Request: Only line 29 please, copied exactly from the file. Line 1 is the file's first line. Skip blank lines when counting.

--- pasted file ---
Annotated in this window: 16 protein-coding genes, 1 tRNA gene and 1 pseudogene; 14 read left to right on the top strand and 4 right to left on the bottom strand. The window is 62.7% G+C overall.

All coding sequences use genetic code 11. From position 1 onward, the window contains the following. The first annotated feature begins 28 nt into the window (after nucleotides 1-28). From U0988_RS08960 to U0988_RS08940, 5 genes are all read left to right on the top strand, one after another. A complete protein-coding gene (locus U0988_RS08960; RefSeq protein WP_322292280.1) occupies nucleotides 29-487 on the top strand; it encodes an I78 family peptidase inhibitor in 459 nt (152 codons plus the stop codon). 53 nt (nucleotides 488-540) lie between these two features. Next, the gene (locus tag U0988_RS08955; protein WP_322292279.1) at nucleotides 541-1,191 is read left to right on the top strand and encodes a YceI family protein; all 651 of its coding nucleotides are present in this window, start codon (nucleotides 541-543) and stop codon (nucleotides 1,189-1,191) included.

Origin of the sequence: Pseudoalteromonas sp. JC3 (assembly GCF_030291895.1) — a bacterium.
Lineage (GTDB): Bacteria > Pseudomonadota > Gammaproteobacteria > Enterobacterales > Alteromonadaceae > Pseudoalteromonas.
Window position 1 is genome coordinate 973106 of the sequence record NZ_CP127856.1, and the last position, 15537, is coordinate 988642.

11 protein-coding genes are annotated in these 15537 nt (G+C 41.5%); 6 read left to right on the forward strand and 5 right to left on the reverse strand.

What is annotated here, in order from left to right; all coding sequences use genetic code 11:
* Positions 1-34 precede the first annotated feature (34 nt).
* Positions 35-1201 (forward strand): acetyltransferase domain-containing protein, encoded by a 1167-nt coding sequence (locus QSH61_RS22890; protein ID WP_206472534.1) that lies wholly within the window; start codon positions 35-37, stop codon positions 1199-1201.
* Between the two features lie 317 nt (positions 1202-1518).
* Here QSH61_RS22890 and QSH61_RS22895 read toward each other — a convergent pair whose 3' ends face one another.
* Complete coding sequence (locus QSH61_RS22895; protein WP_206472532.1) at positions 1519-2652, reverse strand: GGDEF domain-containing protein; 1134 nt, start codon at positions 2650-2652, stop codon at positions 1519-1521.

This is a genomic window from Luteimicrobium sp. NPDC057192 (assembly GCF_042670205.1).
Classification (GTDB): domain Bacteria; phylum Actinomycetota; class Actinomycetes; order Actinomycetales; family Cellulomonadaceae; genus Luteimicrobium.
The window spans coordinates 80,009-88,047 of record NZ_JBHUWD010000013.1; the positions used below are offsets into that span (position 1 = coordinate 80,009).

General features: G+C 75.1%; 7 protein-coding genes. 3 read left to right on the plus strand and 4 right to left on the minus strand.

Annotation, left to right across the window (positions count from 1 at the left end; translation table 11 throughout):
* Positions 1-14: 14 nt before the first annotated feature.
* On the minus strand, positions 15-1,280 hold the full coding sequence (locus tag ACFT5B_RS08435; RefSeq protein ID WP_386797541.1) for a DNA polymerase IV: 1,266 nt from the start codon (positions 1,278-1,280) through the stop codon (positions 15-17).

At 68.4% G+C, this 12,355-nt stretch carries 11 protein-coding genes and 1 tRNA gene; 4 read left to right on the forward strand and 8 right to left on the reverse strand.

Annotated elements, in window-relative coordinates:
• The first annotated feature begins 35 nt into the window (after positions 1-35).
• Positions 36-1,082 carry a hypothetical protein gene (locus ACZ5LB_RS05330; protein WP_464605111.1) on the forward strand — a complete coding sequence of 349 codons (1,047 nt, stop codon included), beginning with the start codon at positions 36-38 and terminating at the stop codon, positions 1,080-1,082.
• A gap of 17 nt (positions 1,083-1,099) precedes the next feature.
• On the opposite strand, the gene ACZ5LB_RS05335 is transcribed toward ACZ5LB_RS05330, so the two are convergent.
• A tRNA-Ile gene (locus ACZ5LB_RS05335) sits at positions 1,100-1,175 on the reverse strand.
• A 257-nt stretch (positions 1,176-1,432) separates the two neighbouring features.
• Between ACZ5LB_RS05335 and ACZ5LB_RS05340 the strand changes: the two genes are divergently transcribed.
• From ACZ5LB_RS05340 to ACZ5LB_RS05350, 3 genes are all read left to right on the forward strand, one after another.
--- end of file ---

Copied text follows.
• From ACZ5LB_RS05340 to ACZ5LB_RS05350, 3 genes are all read left to right on the forward strand, one after another.